With so many options in the market for intraoral scanners, how do you find the most suitable one for your practice? One of the key features that some intraoral scanners boast is its powder-free system. What exactly is the benefit of going powder-free and are there any downsides to such a system? We weigh the pros and cons of powder-free intraoral scanners so that you can make a more informed decision on which system works better for you.
Scanners which require the use of powder are relatively more complicated to use as compared to powder-free scanners. Besides the fact that the use of powder can be messy and uncomfortable, trying to maintain the optimum thickness of powder coating on the teeth during the whole scanning process can be frustrating. This is because of the possibility that the patient may lick the powder off, as well as the difficulty of ascertaining how much powder to apply, as having too much or too little powder will affect the scan quality. In addition, an inconsistency in powder thickness applied on the teeth would affect the accuracy of scans due to a transfiguration of the tooth outline. As a result, there is a high likelihood that multiple re-scans may be required to get optimum images to avoid inaccuracies in the treatment solutions.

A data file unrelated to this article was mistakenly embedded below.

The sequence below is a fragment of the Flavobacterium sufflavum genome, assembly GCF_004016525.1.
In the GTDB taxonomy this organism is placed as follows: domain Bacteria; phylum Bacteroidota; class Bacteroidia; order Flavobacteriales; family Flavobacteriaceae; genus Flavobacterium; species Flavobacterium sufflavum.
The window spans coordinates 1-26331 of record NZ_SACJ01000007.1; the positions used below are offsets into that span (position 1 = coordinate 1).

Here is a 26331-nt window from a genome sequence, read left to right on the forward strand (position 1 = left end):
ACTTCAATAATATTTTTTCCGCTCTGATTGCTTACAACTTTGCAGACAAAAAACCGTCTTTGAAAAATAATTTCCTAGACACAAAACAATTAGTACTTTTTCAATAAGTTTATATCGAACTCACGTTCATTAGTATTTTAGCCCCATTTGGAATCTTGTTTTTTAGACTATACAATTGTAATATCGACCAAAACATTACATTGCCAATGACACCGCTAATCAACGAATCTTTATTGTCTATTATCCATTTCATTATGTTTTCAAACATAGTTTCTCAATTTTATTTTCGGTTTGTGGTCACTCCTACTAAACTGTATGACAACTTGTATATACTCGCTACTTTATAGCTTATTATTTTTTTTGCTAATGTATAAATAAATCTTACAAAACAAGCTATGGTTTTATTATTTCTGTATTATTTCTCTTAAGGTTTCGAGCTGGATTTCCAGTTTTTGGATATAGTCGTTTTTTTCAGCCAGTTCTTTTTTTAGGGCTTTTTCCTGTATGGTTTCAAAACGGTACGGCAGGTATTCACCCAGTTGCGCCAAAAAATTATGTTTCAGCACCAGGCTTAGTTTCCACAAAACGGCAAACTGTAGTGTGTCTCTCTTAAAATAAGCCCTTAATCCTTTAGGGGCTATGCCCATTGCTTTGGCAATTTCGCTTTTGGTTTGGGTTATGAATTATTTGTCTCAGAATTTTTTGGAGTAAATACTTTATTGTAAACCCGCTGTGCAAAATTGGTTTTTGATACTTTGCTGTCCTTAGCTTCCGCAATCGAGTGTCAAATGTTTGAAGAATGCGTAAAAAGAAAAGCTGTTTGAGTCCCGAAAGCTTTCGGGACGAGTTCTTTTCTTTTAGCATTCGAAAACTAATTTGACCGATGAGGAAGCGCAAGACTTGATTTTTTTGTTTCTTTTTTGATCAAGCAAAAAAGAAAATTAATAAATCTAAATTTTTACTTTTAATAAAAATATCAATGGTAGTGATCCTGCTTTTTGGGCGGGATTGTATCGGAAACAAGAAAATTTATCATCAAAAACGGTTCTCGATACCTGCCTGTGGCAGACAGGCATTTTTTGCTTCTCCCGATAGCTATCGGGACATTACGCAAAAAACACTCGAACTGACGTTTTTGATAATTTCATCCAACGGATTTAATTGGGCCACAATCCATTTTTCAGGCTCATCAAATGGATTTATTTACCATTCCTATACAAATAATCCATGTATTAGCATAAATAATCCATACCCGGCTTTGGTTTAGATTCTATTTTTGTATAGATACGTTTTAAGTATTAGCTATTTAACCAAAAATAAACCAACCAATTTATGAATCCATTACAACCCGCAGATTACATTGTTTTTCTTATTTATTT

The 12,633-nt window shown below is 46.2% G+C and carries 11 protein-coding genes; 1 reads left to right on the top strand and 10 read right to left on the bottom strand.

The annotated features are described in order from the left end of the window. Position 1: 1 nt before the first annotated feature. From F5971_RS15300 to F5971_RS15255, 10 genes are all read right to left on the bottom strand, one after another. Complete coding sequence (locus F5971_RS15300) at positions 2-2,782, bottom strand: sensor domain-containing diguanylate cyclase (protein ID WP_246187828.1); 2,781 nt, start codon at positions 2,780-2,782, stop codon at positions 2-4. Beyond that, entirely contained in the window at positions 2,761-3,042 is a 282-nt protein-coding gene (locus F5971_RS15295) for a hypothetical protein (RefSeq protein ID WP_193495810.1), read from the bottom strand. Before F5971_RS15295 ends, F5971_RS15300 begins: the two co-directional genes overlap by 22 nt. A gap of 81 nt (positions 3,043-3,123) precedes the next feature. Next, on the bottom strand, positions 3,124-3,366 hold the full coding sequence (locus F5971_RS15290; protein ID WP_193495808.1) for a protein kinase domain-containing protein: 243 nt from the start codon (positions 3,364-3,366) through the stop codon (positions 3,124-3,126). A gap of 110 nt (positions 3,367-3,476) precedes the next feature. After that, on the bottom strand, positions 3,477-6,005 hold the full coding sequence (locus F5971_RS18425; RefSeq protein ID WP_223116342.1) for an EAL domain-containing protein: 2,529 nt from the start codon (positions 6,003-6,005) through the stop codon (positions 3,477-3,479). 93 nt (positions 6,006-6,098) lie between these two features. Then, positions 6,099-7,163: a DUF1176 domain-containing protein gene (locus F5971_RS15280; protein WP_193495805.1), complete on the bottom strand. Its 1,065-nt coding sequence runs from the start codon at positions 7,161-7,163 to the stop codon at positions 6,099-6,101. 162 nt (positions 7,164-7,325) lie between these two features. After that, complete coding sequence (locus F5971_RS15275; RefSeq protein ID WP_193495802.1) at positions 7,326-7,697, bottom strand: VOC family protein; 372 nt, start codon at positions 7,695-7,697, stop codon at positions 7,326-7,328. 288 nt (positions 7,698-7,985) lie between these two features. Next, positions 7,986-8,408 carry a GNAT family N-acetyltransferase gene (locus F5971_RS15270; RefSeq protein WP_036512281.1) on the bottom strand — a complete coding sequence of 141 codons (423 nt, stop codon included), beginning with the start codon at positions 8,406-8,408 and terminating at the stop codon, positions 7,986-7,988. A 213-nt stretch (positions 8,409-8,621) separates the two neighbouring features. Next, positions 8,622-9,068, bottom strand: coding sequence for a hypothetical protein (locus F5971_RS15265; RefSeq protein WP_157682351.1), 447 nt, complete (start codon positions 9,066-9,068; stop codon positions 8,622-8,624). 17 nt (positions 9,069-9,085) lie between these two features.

In comparison, powder-free intraoral scanners are easier to operate and are less of a hassle. Firstly, a powder-free system requires fewer processing steps as you can skip the process of applying powder on a patient’s teeth. This makes the learning process easier. Powder-free systems are also easier to handle, especially for full-arch acquisition as there is no need to constantly check the consistency of the powder on the teeth during the scanning process.
In addition, eliminating the use of powder reduces the risk of irritation to surgical sites, making it safer for patients who have just had surgery.
There is also a lower likelihood of needing re-scans with powder-free systems in comparison to systems which use powder. This means that using a powder-free system makes the digital impression-taking much faster and reduces chair time by more than 20%. All this makes for an overall improved experience for both the dentist and patient.
However, the use of powder can be helpful when scanning reflective or translucent materials. Adding a layer of powder on reflective materials provides an opaque coating which reflects light in a uniform pattern. This makes it easier for the scanner sensor to capture images. Hence, you can apply a light coating of powder even when using powder-free scanners for certain cases such as when scanning highly translucent materials such as porcelain-fused-to-metal crowns or ceramic brackets.
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